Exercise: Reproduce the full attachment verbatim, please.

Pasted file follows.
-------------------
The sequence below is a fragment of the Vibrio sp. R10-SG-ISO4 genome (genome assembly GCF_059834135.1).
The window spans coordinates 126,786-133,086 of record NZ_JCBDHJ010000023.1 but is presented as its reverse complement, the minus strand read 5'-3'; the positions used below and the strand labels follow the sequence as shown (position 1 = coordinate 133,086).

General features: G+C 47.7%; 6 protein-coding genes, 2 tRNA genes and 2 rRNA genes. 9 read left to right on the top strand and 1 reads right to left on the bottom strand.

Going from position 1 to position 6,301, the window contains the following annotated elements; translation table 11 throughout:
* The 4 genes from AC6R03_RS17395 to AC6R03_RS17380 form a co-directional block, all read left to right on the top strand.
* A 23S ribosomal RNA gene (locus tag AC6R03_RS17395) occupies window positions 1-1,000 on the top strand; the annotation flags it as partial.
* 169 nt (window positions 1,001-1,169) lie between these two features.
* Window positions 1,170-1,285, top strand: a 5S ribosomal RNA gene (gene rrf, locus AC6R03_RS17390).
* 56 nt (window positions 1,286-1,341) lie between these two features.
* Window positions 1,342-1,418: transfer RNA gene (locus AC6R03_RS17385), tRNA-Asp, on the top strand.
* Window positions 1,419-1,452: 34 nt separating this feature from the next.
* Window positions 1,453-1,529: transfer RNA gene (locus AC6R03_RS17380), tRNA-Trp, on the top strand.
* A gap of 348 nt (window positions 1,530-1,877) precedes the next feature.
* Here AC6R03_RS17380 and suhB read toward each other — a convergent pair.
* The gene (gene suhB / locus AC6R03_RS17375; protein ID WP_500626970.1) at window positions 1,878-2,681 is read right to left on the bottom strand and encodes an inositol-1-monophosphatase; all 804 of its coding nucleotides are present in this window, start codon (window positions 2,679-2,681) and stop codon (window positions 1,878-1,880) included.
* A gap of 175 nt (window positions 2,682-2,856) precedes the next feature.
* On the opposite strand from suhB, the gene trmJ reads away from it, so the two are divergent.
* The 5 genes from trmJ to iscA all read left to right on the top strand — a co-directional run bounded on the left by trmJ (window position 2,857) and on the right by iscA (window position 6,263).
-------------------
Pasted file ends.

The sequence below is a fragment of the Vibrio sp. R10-SG-ISO4 genome (genome assembly GCF_059834135.1).
The window spans coordinates 126,786-133,086 of record NZ_JCBDHJ010000023.1 but is presented as its reverse complement, the minus strand read 5'-3'; the positions used below and the strand labels follow the sequence as shown (position 1 = coordinate 133,086).

General features: G+C 47.7%; 6 protein-coding genes, 2 tRNA genes and 2 rRNA genes. 9 read left to right on the top strand and 1 reads right to left on the bottom strand.

Going from position 1 to position 6,301, the window contains the following annotated elements; translation table 11 throughout:
* The 4 genes from AC6R03_RS17395 to AC6R03_RS17380 form a co-directional block, all read left to right on the top strand.
* A 23S ribosomal RNA gene (locus tag AC6R03_RS17395) occupies window positions 1-1,000 on the top strand; the annotation flags it as partial.
* 169 nt (window positions 1,001-1,169) lie between these two features.
* Window positions 1,170-1,285, top strand: a 5S ribosomal RNA gene (gene rrf, locus AC6R03_RS17390).
* 56 nt (window positions 1,286-1,341) lie between these two features.
* Window positions 1,342-1,418: transfer RNA gene (locus AC6R03_RS17385), tRNA-Asp, on the top strand.
* Window positions 1,419-1,452: 34 nt separating this feature from the next.
* Window positions 1,453-1,529: transfer RNA gene (locus AC6R03_RS17380), tRNA-Trp, on the top strand.
* A gap of 348 nt (window positions 1,530-1,877) precedes the next feature.
* Here AC6R03_RS17380 and suhB read toward each other — a convergent pair.
* The gene (gene suhB / locus AC6R03_RS17375; protein ID WP_500626970.1) at window positions 1,878-2,681 is read right to left on the bottom strand and encodes an inositol-1-monophosphatase; all 804 of its coding nucleotides are present in this window, start codon (window positions 2,679-2,681) and stop codon (window positions 1,878-1,880) included.
* A gap of 175 nt (window positions 2,682-2,856) precedes the next feature.
* On the opposite strand from suhB, the gene trmJ reads away from it, so the two are divergent.
* The 5 genes from trmJ to iscA all read left to right on the top strand — a co-directional run bounded on the left by trmJ (window position 2,857) and on the right by iscA (window position 6,263).